He founded a college that spans the world, and served as its president until his death Monday evening at his home in Forest Hills, New York.
Dr. Bernard Lander, 94, was remembered by family members, friends and associates as a hands-on but modest administrator who took the lead in ensuring that observant Jews had the educational tools to earn a living.
“For bnei Torah, he built yeshivas and kollelim,” said his son, Rabbi Daniel Lander. “For the unaffiliated, he built colleges as a means of outreach and building kiruv.”
The younger Lander serves as rosh yeshiva at Yeshiva Ohr HaChaim in Kew Gardens Hills, founded by his father in memory of his wife, Sarah Rivkah Lander. Dr. Lander’s funeral was held there Tuesday morning.
“Thousands attained the dignity of parnassa because of my father,” said Rabbi Lander. “He built different colleges for different populations.”
Dr. Lander founded Touro in 1970 with a class of 35 students in a midtown office building. Since then, its student body has grown to approximately 23,000, on 29 campuses in the U.S., Europe and Israel.
“There was a common misconception that Touro College was a private business, and he was a successful businessman,” said Rabbi Hershel Schachter of Yeshiva University.
“But Touro is not-for-profit. He received a salary far below his counterparts from other institutions.”
Mourners recalled a leader whose energy and passion endured to his last days.
“He started Touro at age 55; that took guts,” said Rabbi Menachem Genack of the Orthodox Union. “He had a prophetic quality, he never aged, and he knew the future.”
Dr. Lander received his semicha from Yeshiva University and went on to earn a Ph.D. in sociology from Columbia University, where he wrote a dissertation on juvenile delinquency.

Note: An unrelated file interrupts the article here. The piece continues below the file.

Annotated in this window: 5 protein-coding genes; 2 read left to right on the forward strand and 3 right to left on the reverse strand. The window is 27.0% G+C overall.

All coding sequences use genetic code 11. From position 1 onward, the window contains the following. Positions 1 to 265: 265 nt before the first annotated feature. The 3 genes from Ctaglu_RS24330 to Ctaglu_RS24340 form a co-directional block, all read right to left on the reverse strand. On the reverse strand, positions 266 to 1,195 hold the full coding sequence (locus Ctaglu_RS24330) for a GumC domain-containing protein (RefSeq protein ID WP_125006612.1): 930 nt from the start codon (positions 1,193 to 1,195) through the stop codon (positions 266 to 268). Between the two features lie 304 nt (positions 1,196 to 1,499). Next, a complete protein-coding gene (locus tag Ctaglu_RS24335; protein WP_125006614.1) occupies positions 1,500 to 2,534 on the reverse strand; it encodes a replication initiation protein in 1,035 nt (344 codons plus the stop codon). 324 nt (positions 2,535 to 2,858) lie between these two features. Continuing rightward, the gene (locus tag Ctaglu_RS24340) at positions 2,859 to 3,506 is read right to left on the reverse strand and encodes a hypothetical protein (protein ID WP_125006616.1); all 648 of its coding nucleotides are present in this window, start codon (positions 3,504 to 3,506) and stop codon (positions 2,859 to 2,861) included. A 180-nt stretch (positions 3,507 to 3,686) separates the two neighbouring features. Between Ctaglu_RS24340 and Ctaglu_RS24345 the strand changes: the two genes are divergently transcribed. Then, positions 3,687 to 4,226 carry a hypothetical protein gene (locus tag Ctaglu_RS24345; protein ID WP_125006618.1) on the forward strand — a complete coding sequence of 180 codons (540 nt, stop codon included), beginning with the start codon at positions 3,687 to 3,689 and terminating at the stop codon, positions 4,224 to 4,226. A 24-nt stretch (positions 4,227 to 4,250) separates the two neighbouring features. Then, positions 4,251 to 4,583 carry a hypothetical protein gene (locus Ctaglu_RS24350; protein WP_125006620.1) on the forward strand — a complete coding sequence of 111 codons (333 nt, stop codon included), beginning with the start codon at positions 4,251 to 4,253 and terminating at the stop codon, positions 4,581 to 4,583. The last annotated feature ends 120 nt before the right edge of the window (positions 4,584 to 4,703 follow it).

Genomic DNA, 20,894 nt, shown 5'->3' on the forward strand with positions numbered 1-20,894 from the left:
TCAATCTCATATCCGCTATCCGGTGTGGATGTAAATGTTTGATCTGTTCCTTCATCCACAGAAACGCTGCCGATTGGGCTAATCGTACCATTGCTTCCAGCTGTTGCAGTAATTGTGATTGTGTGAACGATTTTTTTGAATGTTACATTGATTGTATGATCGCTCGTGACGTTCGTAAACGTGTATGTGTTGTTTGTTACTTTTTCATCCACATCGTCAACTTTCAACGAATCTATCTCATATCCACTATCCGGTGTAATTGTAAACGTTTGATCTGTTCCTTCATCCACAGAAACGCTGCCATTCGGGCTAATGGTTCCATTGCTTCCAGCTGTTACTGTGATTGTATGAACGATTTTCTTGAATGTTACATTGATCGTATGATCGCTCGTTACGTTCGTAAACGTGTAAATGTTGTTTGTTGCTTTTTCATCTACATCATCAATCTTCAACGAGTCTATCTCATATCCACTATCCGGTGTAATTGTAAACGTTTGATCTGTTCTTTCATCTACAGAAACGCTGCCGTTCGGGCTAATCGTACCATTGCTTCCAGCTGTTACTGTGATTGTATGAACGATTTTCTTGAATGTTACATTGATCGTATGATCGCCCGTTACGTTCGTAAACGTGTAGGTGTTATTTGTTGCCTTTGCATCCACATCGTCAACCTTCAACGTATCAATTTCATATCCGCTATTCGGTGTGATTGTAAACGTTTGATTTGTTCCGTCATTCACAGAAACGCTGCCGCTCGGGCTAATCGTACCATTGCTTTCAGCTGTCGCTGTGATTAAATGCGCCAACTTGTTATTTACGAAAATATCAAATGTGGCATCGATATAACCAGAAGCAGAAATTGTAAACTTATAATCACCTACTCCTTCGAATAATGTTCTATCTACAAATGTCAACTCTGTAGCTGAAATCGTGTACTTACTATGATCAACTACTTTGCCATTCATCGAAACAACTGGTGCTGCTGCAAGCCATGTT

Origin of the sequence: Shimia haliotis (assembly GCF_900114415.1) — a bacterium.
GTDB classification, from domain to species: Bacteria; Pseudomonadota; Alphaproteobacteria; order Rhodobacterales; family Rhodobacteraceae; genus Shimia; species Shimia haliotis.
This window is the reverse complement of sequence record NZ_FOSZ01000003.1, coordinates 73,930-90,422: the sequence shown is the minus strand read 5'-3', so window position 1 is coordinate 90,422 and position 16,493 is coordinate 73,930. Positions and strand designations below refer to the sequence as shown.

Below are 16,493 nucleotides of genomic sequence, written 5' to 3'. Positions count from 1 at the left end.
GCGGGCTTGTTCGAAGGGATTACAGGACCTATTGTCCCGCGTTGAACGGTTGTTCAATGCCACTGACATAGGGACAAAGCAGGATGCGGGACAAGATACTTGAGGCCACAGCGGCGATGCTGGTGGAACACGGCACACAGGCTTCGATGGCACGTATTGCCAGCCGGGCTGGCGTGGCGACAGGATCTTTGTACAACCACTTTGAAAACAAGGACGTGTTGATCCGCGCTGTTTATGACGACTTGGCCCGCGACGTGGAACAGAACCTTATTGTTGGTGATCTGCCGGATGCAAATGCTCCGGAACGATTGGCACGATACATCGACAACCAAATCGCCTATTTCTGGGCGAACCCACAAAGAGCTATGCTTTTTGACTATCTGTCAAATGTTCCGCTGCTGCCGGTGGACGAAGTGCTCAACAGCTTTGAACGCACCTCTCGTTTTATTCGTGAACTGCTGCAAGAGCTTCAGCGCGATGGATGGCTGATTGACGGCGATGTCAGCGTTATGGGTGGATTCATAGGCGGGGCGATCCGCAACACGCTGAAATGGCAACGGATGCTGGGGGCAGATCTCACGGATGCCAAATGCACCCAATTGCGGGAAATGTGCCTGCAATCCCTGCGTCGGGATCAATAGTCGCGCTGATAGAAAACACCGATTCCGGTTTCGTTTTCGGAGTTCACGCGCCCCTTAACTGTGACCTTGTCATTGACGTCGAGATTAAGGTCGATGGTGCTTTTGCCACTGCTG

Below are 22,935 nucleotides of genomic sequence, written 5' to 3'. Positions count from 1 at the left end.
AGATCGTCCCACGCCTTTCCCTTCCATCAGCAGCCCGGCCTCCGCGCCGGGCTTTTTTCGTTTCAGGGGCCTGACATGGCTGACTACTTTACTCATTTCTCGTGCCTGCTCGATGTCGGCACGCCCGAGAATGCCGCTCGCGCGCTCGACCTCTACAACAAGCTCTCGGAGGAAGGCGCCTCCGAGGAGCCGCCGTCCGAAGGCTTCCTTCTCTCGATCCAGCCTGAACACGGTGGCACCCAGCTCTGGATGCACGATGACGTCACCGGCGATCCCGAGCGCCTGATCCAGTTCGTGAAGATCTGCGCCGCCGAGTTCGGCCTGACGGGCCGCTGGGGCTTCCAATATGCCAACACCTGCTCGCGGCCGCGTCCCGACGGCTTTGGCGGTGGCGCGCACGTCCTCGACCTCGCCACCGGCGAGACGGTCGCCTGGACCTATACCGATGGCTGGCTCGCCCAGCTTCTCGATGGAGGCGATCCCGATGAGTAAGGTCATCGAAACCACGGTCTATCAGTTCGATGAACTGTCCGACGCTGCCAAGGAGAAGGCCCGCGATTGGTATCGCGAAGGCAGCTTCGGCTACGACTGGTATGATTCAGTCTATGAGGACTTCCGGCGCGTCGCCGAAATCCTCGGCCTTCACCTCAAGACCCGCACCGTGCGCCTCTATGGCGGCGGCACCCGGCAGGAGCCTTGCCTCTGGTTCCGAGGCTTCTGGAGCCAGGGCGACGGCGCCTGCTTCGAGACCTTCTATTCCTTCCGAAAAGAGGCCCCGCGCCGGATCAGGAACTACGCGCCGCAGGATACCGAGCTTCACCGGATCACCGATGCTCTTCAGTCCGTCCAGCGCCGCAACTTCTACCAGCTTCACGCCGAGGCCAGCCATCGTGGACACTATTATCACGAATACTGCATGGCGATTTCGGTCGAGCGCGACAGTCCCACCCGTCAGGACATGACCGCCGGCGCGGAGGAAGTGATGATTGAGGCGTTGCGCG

He was an associate director of the Mayor’s Committee on Unity, established in 1944 by then-New York City Mayor Fiorello La Guardia, which became the city’s first Commission on Human Rights.
Prior to founding Touro, Rabbi Lander served as a professor of sociology for more than two decades at City University of New York and Yeshiva University, where he also served as dean of the Bernard Revel Graduate School.
He was a consultant to three U.S. presidents, and served on the commission that established the War on Poverty program.
Dr. Lander was also an honorary vice president of the Union of Orthodox Jewish Congregations of America (OU).
Dr. Lander’s ambition had no bounds, as recalled by Touro trustee Dr. Mark Hasten.
“On our visit to Israel, he proposed a solution to the Israeli-Arab conflict. We met with then-Agriculture Minister Ariel Sharon.” Dr. Lander told Sharon about his vision of an agriculture school on the Israeli-Jordanian border. “I almost fell out of my chair,” said Hasten.
At the same time, from his Forest Hills home, even as his vision and voice deteriorated, Dr. Lander continued to closely monitor his closest pupils, calling to check that his grandsons David Waxman and Josh Lander kept up on Yoreh Deah, using the same book Lander used as a rabbinical student.
Dr. Alan Kadish, senior provost and chief operating officer at Touro College, described Rabbi Lander’s passing as “a profound loss. His vision and leadership has been phenomenal. His care and concern for the Jewish people and all of humanity knew no bounds.”
Kadish called Dr. Lander, who is survived by his son, three daughters, grandchildren and great-grandchildren, a “great rabbinic figure and illustrious educator who was a caring and devoted father to his family and extended family.”
“He was a patriarch to us all,” said Touro dean Dr. Stanley Boylan. “He was our rebbe.”Sergey Kadinsky